Famotidine (Page 2 of 5)

Gastroesophageal Reflux Disease (GERD)

In both a U.S. and an international multicenter, double-blind study in patients with endoscopically confirmed active benign gastric ulcer, orally administered famotidine, 40 mg h.s., was compared to placebo h.s. Antacids were permitted during the studies, but consumption was not significantly different between the famotidine and placebo groups. As shown in Table 2, the incidence of ulcer healing (dropouts counted as unhealed) with famotidine was statistically significantly better than placebo at weeks 6 and 8 in the U.S. study, and at weeks 4, 6 and 8 in the international study, based on the number of ulcers that healed, confirmed by endoscopy.

Table 2: Patients with Endoscopically Confirmed Healed Gastric Ulcers

***, † Statistically significantly better than placebo (p≤0.05, p≤0.01 respectively)

U.S. Study

International Study

Famotidine

Placebo

Famotidine

Placebo

40 mg h.s.

h.s.

40 mg h.s.

h.s.

(N = 74)

(N = 75)

(N = 149)

(N = 145)

Week 4

45%

39%

†47%

31%

Week 6

†66%

44%

†65%

46%

Week 8

***78%

64%

†80%

54%

Table 3: % Successful Symptomatic Outcome

††p≤0.01 vs. placebo

Famotidine

Famotidine

20 mg b.i.d.

40 mg h.s.

Placebo

(N = 154)

(N = 149)

(N = 73)

Week 6

82††

69

62

Pathological Hypersecretory Conditions (e.g., Zollinger-Ellison Syndrome, Multiple Endocrine Adenomas)

In studies of patients with pathological hypersecretory conditions such as Zollinger-Ellison syndrome with or without multiple endocrine adenomas, famotidine significantly inhibited gastric acid secretion and controlled associated symptoms. Orally administered doses from 20 to 160 mg q 6 h maintained basal acid secretion below 10 mEq/hr; initial doses were titrated to the individual patient need and subsequent adjustments were necessary with time in some patients. Famotidine was well tolerated at these high dose levels for prolonged periods (greater than 12 months) in eight patients, and there were no cases reported of gynecomastia, increased prolactin levels, or impotence which were considered to be due to the drug.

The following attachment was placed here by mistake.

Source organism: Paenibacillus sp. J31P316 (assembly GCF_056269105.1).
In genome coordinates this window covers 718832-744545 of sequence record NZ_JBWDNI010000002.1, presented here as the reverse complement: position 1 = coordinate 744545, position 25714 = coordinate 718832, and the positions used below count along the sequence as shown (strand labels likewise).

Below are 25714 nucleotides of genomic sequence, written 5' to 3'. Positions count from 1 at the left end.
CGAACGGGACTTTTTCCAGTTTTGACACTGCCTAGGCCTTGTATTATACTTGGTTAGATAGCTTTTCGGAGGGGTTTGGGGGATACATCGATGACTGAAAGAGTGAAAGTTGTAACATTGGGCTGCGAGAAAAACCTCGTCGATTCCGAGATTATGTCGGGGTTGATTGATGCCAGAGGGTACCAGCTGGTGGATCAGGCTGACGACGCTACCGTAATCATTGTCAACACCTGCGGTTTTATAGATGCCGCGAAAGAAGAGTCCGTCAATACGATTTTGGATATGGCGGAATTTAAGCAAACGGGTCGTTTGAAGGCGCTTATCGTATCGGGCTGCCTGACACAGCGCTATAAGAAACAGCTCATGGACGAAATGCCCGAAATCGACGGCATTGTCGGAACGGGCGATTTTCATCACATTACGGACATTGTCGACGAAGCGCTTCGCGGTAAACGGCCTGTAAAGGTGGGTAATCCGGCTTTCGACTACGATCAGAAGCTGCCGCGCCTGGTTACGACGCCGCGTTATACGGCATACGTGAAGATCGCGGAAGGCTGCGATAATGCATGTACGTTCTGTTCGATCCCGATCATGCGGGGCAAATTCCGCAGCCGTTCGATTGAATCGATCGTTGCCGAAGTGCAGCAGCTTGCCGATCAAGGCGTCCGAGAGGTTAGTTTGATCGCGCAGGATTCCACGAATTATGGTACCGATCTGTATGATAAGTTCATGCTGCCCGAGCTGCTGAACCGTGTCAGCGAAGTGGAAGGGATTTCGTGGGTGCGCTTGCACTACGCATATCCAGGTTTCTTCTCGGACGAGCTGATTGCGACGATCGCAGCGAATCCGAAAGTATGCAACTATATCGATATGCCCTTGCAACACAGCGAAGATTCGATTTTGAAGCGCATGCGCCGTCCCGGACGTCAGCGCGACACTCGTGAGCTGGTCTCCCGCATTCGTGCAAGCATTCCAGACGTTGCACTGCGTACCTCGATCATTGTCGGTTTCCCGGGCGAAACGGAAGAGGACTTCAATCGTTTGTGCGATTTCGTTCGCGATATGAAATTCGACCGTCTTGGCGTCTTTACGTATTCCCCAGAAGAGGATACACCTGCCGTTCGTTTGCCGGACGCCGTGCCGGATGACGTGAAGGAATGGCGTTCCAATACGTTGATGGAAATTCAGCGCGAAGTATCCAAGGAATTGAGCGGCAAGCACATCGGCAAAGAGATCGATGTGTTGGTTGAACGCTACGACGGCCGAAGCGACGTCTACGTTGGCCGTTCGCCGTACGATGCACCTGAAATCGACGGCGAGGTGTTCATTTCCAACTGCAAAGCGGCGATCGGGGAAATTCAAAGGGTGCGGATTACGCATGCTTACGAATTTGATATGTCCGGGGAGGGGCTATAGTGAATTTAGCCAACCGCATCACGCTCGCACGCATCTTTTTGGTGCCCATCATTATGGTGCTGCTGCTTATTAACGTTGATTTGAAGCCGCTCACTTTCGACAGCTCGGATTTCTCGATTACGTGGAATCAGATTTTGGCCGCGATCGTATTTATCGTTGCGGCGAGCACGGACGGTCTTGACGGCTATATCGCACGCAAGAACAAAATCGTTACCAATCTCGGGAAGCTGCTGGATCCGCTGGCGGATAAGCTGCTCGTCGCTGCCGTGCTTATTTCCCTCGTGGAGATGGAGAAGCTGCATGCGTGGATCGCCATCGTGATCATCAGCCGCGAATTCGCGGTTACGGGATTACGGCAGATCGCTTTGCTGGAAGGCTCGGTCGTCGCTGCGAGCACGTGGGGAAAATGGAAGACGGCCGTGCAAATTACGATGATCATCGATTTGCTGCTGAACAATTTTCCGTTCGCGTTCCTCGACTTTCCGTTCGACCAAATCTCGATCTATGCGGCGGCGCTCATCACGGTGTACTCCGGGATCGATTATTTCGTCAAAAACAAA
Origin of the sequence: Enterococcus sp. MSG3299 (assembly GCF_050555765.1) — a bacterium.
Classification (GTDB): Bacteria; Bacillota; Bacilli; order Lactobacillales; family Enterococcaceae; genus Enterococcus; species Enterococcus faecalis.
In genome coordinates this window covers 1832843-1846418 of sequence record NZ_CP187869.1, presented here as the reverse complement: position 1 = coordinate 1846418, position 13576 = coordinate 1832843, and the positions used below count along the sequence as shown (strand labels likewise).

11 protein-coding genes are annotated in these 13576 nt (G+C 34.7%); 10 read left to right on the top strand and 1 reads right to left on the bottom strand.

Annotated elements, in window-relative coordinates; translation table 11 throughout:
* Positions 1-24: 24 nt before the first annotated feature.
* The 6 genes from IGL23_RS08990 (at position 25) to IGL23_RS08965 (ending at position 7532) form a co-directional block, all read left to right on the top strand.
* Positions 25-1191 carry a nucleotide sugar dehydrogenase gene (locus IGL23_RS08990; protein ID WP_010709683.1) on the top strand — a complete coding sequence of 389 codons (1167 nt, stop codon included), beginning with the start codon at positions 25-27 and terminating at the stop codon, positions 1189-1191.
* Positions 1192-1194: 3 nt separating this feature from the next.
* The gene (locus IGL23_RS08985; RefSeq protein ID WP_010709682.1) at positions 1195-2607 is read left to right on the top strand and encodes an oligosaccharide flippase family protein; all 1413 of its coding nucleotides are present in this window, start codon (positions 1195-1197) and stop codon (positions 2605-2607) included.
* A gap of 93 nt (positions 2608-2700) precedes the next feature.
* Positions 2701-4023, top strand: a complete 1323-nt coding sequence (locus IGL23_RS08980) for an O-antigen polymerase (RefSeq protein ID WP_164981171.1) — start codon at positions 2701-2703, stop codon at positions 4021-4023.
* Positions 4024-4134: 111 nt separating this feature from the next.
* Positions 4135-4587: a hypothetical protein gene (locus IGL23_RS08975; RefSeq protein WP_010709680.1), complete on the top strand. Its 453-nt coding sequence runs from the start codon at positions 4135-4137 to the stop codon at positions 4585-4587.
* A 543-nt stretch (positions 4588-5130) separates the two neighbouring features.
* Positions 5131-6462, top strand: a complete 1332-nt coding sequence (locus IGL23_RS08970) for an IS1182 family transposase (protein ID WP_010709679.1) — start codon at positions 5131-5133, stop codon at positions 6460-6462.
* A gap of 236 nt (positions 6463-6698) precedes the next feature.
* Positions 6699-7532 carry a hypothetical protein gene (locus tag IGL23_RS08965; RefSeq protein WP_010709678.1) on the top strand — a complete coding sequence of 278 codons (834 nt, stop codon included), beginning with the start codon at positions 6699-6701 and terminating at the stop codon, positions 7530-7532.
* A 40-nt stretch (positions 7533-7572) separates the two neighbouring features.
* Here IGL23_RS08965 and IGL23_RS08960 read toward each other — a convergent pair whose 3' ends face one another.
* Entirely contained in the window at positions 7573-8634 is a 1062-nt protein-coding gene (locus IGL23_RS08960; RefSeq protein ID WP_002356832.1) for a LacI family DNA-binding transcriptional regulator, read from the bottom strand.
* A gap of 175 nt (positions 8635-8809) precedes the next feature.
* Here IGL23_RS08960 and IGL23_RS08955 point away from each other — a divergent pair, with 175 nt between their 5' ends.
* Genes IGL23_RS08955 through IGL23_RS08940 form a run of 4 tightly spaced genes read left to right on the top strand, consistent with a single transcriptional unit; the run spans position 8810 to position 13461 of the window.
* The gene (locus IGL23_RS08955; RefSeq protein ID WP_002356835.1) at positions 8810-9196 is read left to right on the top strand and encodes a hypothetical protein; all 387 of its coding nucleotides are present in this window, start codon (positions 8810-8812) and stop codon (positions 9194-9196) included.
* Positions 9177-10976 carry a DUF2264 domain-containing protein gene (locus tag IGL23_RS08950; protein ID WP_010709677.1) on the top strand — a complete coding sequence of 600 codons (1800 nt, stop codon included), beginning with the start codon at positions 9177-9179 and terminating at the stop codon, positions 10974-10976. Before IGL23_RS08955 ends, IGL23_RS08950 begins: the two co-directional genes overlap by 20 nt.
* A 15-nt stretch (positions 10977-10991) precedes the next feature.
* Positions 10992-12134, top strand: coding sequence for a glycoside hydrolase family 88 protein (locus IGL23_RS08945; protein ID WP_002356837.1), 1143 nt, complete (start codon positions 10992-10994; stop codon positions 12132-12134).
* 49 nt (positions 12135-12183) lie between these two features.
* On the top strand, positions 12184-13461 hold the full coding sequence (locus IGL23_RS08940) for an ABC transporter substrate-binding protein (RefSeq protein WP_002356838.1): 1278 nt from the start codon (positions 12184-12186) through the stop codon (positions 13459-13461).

CLINICAL PHARMACOLOGY IN PEDIATRIC PATIENTS

Pharmacokinetics

Table 6 presents pharmacokinetic data from clinical trials and a published study in pediatric patients (< 1 year of age; N=27) given famotidine I.V. 0.5 mg/kg and from published studies of small numbers of pediatric patients (1 to 15 years of age) given famotidine intravenously. Areas under the curve (AUCs) are normalized to a dose of 0.5 mg/kg I.V. for pediatric patients 1 to 15 years of age and compared with an extrapolated 40 mg intravenous dose in adults (extrapolation based on results obtained with a 20 mg I.V. adult dose).

Table 6: Pharmacokinetic Parameters a of Intravenous Famotidine

a Values are presented as means ± SD unless indicated otherwise.

b Mean value only.

c Single center study.

d Multicenter study.

Age (N=Number of Patients)

Area Under the

Total Clearance (CI)

Volume of Distribution (Vd) (L/kg)